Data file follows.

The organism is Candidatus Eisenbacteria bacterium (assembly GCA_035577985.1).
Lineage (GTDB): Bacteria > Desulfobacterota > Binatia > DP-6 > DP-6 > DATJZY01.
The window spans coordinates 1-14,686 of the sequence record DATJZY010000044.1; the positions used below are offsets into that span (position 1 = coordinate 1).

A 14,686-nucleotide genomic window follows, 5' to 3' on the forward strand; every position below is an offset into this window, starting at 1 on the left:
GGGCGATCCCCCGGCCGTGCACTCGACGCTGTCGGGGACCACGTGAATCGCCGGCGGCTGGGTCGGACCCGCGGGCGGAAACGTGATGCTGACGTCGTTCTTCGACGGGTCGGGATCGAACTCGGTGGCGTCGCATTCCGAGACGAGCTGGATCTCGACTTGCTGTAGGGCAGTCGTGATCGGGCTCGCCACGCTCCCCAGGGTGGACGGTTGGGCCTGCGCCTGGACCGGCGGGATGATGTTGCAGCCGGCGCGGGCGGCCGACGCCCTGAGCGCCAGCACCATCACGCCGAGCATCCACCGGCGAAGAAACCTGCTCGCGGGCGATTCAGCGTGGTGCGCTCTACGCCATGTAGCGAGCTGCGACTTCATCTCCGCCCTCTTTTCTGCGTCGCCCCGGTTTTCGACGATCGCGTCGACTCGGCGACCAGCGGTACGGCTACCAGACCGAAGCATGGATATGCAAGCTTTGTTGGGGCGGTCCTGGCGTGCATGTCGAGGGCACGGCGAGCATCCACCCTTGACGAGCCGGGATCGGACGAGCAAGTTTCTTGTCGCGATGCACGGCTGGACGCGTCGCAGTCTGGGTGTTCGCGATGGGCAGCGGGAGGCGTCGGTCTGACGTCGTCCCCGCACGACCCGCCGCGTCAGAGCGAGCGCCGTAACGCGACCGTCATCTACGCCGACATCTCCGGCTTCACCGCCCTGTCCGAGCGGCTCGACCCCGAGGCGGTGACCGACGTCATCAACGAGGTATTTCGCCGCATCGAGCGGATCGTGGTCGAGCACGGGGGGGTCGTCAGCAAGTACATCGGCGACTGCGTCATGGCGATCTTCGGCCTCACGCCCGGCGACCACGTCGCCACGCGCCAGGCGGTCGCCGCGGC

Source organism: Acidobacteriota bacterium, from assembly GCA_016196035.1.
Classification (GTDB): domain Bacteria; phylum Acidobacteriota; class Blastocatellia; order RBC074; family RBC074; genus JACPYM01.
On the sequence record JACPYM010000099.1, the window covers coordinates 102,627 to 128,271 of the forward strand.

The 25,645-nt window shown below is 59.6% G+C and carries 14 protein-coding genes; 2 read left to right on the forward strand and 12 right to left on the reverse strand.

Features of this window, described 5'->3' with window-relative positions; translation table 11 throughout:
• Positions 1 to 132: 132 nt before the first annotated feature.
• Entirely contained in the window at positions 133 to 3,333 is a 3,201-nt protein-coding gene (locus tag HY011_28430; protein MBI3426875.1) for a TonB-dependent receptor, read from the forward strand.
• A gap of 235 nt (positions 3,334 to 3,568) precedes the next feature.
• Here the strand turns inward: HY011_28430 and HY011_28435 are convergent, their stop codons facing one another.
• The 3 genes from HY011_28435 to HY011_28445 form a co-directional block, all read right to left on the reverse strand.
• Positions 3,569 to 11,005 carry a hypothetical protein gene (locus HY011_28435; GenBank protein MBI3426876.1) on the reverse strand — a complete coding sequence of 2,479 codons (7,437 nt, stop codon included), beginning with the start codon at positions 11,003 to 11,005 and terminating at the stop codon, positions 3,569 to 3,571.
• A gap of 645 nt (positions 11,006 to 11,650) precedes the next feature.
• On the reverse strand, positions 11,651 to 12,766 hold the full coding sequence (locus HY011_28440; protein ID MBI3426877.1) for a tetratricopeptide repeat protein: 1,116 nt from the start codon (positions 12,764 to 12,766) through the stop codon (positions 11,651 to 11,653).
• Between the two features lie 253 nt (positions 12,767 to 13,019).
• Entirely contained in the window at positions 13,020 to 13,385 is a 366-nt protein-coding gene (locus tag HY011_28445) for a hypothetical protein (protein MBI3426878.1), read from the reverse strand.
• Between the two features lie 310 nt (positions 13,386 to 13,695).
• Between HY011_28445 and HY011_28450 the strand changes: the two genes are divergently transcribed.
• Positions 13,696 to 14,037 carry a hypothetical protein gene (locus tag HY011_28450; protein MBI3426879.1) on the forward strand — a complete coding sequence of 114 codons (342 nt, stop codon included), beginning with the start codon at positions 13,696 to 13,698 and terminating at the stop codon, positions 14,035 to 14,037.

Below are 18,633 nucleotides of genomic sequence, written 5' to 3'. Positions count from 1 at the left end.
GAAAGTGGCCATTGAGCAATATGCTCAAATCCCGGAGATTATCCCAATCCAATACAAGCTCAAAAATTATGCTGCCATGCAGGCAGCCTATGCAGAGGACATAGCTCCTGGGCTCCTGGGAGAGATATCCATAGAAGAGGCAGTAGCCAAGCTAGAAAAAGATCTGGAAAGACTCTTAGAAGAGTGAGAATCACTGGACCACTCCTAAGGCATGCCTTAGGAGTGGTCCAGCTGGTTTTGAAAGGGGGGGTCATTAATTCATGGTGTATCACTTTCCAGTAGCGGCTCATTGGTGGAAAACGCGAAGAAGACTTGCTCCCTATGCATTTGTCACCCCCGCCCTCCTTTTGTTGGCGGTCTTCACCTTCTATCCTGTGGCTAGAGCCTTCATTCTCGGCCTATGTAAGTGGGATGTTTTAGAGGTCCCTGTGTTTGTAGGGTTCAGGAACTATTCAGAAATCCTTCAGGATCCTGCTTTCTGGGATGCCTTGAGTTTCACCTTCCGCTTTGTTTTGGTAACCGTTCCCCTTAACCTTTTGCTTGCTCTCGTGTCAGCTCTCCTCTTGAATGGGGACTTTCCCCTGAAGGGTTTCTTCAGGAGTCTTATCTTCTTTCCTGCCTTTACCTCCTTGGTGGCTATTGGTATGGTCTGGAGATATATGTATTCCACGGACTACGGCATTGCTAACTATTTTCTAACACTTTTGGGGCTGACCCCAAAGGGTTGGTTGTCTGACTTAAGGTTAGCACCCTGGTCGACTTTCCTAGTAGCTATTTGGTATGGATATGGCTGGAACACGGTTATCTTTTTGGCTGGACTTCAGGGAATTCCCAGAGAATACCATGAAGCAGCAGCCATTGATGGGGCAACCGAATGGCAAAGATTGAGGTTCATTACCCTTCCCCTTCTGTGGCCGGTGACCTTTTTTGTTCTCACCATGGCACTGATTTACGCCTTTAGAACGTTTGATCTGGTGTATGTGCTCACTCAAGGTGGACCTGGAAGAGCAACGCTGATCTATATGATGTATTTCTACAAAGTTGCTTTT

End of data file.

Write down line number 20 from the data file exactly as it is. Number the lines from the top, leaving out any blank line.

• Entirely contained in the window at positions 13,020 to 13,385 is a 366-nt protein-coding gene (locus tag HY011_28445) for a hypothetical protein (protein MBI3426878.1), read from the reverse strand.